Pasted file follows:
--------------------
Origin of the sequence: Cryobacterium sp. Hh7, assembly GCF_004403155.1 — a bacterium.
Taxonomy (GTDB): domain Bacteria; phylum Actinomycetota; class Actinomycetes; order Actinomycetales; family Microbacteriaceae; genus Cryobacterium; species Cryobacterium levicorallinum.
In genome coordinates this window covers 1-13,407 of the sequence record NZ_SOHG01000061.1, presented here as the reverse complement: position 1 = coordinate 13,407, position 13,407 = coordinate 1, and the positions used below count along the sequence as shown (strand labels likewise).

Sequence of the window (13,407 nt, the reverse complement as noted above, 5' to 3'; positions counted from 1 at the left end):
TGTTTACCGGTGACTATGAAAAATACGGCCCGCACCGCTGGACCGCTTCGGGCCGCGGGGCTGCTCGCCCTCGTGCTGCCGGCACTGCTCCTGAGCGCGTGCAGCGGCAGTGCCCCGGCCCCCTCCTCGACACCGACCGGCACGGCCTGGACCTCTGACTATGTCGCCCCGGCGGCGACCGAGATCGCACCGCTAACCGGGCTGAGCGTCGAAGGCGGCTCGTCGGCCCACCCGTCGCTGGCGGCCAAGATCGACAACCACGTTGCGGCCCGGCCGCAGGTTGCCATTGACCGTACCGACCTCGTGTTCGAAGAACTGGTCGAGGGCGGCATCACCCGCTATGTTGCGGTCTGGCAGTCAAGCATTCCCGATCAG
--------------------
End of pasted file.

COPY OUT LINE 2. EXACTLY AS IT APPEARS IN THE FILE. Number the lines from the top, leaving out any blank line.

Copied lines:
Taxonomy (GTDB): domain Bacteria; phylum Actinomycetota; class Actinomycetes; order Actinomycetales; family Microbacteriaceae; genus Cryobacterium; species Cryobacterium levicorallinum.